Welcome to the All-Star break gang – the unofficial beginning of the second half signals the time to reorganize, revamp, and re-think approaches for us, as well as the folks making the calls for your favorite MLB teams. And, coincidentally, it also marks the time for me to revisit my Prospect Rankings. These are the current top-50 guys on my board that haven’t accumulated the standard minimum 130 AB/50 IP at the MLB level that most fantasy leagues recognize. When compiling my rankings, I try to consider as many variables as possible, but my main focus tilts toward future “difference-makers”… those guys that have the potential to make significant impacts when they reach “The Show”. Some players you’ll find on this list may be further away from making that impact than others, some may be struggling a bit right now (they may have been recently promoted to the next level to challenge them and are adjusting to stiffer competition), some may be on the shelf because of injury, etc., but this list represents the top-50 players I’d pick if you give me the first 50 picks in the MiLB phase of a draft in a newly forming fantasy league. These are the prospects GMs “dream on”, regardless of their current minor league level – the players they plan to build their rosters around at some point in the near future.

So here we go…

Please, blog, may I have some more?

…And by “IBS”, I don’t mean irritable bowel syndrome. In this context, I mean BABIP verified by ISO and Spd scores. Two things induce my real life IBS: nutrition, and my high impact dynasty leagues. Consider this series your dynasty IBS treatment.

BABIP has little face, so I use ISO (isolated slugging) and Spd (FG’s speed score) to verify the BABIP.

Check out Part 1 of this series where I delved into Trois-A assets. While Joc Pederson and Gregory Polanco naturally lead the rankings in conjunction with Quad-A guys like Andrew Brown and Chris Dickerson, I pointed to some translatable future impact in Chris Taylor and Domingo Santana, among others.

Please, blog, may I have some more?

Organizational Talent Rankings via Baseball America
2013 (16) | 2012 (24) | 2011 (20) | 2010 (25) | 2009 (17)

2013 Affiliate Records
MLB:  [74-88] NL East
AAA:  [81-63] Pacific Coast League — Las Vegas
AA:  [86-55] Eastern League — Binghamton
A+:  [71-60] Florida State League — St. Lucie
A:  [77-61] South Atlantic League — Savannah
A(ss):  [38-37] New York-Penn League — Brooklyn

Graduated Prospects
Juan Lagares (OF); Josh Satin (INF); Anthony Recker (C); Zack Wheeler (RHP); Scott Rice (LHP)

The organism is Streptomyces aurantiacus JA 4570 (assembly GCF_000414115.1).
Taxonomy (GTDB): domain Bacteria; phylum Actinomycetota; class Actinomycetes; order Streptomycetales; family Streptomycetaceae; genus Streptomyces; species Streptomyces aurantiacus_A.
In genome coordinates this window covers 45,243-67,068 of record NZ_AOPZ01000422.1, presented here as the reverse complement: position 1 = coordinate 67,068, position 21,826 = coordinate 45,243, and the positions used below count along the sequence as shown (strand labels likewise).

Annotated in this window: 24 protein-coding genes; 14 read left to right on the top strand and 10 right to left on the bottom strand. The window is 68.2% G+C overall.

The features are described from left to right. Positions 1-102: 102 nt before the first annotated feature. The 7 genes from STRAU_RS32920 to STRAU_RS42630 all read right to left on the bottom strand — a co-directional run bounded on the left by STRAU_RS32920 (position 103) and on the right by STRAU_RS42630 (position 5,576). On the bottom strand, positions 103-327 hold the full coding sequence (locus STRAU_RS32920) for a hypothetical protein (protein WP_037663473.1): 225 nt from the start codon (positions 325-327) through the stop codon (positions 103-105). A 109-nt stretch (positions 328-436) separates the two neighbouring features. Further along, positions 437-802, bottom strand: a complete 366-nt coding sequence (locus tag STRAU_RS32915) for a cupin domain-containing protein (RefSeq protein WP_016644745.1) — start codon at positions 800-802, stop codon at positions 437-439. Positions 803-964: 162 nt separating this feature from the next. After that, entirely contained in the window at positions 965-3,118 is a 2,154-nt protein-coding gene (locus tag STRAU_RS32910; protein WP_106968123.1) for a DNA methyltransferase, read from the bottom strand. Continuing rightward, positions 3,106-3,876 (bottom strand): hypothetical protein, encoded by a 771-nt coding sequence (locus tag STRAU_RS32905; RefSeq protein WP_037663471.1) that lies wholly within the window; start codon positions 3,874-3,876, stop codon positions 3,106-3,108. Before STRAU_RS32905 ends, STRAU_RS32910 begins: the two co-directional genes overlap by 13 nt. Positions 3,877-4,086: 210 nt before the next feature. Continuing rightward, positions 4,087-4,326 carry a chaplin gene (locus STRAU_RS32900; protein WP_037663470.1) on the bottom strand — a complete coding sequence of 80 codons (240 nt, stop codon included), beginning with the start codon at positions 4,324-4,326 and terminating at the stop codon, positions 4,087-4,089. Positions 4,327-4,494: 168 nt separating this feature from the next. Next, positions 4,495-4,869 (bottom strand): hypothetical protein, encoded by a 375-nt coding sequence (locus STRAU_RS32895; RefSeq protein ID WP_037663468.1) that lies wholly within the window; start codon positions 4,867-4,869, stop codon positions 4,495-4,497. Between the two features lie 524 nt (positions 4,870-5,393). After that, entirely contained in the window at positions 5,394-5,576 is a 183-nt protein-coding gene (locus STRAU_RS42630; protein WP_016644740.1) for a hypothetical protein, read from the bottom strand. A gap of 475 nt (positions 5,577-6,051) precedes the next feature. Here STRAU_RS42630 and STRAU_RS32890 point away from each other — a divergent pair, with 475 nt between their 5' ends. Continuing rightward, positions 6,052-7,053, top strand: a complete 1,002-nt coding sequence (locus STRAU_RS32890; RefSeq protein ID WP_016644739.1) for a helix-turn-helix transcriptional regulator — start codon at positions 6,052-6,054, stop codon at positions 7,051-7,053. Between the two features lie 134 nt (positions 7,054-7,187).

The Run Down
Hoo boy, Mets fans, that R.A. Dickey trade is looking mighty nice these days.  I liked the swap for the Mets from the moment it went down, but in the year that’s passed since the transaction, we’ve seen Dickey regress considerably and Noah Syndergaard emerge as a front-of-the-rotation prospect.  Provided Travis d’Arnaud can stay healthy, that trade should be perceived as one of the more lopsided moves in recent history.  Syndergaard and d’Arnaud are the headliners in this org, but there’s impact depth behind them, and plenty of it is set to surface in the bigs this season.  For 2014 fantasy purposes, this Mets system should be one of the more influential groups in the game, as the top 5 names on this list prepare to step up to the highest level.

Please, blog, may I have some more?

I have to admit that I am completely tired of talking about all the Nick Green‘s and Hector Jimenez‘s of the fantasy baseball world. I could use a one-week recharge from rummaging through the free agency trash heap of our deep leagues, which means you do to. I’m the driver, so you never really had a choice anyways. That being said, today’s subject might be useful as you begin to get a feel for what your team is and what it needs. Whether or not you are thinking about buying for a run at the championship, or already day-dreaming about drowning your team in a fire-sale, I’d like to tackle some players you should be asking for as throw-ins. And by throw-ins, I’m talking about prospects outside of the Top-100 that you should ask for in every trade proposal. My goal is to name names that aren’t expensive, don’t move the dynamic of your proposal, but could pay dividends a couple years down the road. Remember, there were 1,026 players taken in the 1988 draft before Mike Piazza. Let’s find ours.

Please, blog, may I have some more?